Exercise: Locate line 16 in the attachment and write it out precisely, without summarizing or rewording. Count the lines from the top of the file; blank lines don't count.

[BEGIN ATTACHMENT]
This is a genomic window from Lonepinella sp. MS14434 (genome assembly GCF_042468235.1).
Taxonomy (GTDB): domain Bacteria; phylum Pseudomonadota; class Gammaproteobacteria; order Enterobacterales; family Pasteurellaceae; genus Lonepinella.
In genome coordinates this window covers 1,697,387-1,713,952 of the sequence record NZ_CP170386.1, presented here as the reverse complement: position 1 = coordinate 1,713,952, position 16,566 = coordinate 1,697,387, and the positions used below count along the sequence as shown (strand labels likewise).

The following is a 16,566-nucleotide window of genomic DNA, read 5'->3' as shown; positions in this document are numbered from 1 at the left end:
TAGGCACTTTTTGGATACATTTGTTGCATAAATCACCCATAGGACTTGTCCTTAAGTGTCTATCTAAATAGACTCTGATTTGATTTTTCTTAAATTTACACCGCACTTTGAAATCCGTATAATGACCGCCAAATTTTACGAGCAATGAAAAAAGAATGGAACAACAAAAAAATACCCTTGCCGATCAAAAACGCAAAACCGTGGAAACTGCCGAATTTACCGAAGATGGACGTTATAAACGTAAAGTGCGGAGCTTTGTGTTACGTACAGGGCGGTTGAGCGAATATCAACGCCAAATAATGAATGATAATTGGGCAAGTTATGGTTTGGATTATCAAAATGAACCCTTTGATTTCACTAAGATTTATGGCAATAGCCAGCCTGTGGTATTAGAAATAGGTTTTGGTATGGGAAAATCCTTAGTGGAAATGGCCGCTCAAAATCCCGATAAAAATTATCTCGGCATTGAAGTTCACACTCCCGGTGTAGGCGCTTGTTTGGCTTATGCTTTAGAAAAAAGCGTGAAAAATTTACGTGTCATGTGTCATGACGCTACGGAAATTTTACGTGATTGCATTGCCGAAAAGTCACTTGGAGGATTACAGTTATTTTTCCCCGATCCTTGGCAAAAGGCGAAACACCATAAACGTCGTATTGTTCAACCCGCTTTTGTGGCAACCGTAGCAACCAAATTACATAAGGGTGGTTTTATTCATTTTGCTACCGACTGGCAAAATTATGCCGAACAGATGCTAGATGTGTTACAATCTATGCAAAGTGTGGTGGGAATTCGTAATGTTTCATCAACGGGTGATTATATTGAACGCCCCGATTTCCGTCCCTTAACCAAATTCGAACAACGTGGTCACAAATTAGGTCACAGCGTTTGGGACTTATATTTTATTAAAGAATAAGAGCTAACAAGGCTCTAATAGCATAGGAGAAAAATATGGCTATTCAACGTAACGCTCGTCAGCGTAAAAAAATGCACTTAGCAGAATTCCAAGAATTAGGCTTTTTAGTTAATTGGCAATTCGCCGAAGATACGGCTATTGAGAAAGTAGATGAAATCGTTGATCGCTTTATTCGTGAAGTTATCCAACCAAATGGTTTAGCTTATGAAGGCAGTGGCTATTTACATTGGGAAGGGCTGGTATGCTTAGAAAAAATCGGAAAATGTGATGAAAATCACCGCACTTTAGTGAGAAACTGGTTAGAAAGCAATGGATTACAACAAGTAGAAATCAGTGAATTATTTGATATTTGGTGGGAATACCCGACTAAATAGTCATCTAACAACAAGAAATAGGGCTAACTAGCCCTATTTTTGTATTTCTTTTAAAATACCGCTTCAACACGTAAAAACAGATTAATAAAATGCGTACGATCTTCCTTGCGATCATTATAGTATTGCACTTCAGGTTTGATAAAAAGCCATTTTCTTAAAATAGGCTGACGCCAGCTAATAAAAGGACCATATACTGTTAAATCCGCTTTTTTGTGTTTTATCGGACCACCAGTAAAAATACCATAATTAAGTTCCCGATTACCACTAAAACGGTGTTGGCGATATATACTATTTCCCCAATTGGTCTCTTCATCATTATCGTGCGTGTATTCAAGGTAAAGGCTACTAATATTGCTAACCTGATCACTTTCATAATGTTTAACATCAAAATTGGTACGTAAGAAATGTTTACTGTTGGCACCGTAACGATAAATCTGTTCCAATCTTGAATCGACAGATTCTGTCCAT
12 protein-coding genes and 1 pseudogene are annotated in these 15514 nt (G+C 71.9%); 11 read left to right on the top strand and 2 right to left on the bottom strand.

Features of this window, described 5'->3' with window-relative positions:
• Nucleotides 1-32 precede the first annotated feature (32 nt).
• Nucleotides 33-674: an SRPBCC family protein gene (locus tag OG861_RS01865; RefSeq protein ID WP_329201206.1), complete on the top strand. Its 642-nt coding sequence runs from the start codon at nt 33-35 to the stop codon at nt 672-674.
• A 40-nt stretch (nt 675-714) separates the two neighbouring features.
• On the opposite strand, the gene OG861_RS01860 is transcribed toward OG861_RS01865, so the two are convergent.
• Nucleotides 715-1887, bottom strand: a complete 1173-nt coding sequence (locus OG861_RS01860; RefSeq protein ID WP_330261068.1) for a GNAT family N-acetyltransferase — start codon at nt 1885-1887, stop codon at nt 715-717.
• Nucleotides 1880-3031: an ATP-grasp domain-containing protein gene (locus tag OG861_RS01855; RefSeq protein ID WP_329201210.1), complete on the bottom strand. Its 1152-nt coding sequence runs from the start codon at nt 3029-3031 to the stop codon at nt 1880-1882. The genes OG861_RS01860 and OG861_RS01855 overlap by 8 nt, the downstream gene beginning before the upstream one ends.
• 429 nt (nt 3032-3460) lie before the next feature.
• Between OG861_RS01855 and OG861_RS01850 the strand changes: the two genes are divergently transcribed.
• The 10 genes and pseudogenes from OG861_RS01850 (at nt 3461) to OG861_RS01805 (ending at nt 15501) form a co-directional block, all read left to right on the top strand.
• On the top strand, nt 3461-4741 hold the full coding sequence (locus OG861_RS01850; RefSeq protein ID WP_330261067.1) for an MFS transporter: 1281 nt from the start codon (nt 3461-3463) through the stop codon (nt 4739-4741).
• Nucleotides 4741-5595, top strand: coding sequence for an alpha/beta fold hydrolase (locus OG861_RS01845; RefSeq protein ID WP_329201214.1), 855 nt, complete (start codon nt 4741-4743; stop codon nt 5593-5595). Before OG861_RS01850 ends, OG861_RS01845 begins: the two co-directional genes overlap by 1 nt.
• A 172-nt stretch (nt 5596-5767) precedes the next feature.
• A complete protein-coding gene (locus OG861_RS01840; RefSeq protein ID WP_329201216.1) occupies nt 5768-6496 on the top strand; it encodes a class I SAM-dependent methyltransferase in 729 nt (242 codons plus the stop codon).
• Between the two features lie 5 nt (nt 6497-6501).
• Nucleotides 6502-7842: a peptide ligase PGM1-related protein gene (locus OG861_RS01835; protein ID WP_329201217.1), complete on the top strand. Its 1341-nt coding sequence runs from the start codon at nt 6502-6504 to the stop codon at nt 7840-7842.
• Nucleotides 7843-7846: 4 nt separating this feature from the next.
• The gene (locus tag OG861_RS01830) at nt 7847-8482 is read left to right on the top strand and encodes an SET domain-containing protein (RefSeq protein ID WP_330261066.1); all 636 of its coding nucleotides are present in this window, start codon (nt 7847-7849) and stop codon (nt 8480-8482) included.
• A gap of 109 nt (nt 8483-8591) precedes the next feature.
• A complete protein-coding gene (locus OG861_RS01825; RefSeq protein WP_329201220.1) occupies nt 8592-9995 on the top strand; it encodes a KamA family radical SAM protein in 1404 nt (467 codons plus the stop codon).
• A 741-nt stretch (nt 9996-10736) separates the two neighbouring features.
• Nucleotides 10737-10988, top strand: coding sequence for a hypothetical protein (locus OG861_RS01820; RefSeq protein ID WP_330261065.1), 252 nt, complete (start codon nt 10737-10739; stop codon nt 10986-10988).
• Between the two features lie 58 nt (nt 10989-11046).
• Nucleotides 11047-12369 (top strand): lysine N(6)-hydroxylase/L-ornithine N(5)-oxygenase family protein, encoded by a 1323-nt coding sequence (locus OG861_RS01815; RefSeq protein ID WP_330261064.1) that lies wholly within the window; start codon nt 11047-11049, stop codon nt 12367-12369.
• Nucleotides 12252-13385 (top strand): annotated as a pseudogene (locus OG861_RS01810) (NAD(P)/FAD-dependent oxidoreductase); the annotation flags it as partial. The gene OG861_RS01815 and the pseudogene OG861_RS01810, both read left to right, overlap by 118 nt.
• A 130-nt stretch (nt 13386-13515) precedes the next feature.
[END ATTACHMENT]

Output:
• The 10 genes and pseudogenes from OG861_RS01850 (at nt 3461) to OG861_RS01805 (ending at nt 15501) form a co-directional block, all read left to right on the top strand.